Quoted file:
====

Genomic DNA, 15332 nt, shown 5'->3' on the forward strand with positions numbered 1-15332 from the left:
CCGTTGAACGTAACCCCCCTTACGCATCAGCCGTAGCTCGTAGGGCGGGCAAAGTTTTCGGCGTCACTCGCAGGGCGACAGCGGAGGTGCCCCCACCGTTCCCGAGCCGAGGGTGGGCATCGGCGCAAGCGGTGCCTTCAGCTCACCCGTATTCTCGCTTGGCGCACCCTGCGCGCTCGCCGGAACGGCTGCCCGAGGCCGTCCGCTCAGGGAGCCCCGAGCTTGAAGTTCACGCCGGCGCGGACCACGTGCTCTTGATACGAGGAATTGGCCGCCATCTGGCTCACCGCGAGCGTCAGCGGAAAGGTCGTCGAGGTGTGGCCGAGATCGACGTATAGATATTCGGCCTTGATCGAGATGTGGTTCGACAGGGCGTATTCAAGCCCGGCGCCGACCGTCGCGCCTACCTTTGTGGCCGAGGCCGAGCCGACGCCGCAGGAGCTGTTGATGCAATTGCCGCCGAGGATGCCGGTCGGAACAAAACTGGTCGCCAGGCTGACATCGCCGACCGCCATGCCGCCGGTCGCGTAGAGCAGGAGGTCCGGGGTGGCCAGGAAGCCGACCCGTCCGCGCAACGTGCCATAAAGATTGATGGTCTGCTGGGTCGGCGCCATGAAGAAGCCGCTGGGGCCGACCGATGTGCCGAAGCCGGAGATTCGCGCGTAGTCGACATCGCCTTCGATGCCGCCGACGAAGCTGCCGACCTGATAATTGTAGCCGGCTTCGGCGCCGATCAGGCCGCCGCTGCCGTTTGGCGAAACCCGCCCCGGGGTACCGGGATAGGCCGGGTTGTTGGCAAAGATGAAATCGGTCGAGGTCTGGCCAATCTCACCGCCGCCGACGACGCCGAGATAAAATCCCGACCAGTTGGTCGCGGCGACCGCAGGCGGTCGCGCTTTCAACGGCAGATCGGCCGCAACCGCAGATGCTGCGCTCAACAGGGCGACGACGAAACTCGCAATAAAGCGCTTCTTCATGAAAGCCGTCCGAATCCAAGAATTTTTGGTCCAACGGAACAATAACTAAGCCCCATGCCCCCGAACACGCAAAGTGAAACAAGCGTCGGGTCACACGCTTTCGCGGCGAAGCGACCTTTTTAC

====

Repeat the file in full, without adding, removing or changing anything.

Genomic DNA, 15332 nt, shown 5'->3' on the forward strand with positions numbered 1-15332 from the left:
CCGTTGAACGTAACCCCCCTTACGCATCAGCCGTAGCTCGTAGGGCGGGCAAAGTTTTCGGCGTCACTCGCAGGGCGACAGCGGAGGTGCCCCCACCGTTCCCGAGCCGAGGGTGGGCATCGGCGCAAGCGGTGCCTTCAGCTCACCCGTATTCTCGCTTGGCGCACCCTGCGCGCTCGCCGGAACGGCTGCCCGAGGCCGTCCGCTCAGGGAGCCCCGAGCTTGAAGTTCACGCCGGCGCGGACCACGTGCTCTTGATACGAGGAATTGGCCGCCATCTGGCTCACCGCGAGCGTCAGCGGAAAGGTCGTCGAGGTGTGGCCGAGATCGACGTATAGATATTCGGCCTTGATCGAGATGTGGTTCGACAGGGCGTATTCAAGCCCGGCGCCGACCGTCGCGCCTACCTTTGTGGCCGAGGCCGAGCCGACGCCGCAGGAGCTGTTGATGCAATTGCCGCCGAGGATGCCGGTCGGAACAAAACTGGTCGCCAGGCTGACATCGCCGACCGCCATGCCGCCGGTCGCGTAGAGCAGGAGGTCCGGGGTGGCCAGGAAGCCGACCCGTCCGCGCAACGTGCCATAAAGATTGATGGTCTGCTGGGTCGGCGCCATGAAGAAGCCGCTGGGGCCGACCGATGTGCCGAAGCCGGAGATTCGCGCGTAGTCGACATCGCCTTCGATGCCGCCGACGAAGCTGCCGACCTGATAATTGTAGCCGGCTTCGGCGCCGATCAGGCCGCCGCTGCCGTTTGGCGAAACCCGCCCCGGGGTACCGGGATAGGCCGGGTTGTTGGCAAAGATGAAATCGGTCGAGGTCTGGCCAATCTCACCGCCGCCGACGACGCCGAGATAAAATCCCGACCAGTTGGTCGCGGCGACCGCAGGCGGTCGCGCTTTCAACGGCAGATCGGCCGCAACCGCAGATGCTGCGCTCAACAGGGCGACGACGAAACTCGCAATAAAGCGCTTCTTCATGAAAGCCGTCCGAATCCAAGAATTTTTGGTCCAACGGAACAATAACTAAGCCCCATGCCCCCGAACACGCAAAGTGAAACAAGCGTCGGGTCACACGCTTTCGCGGCGAAGCGACCTTTTTAC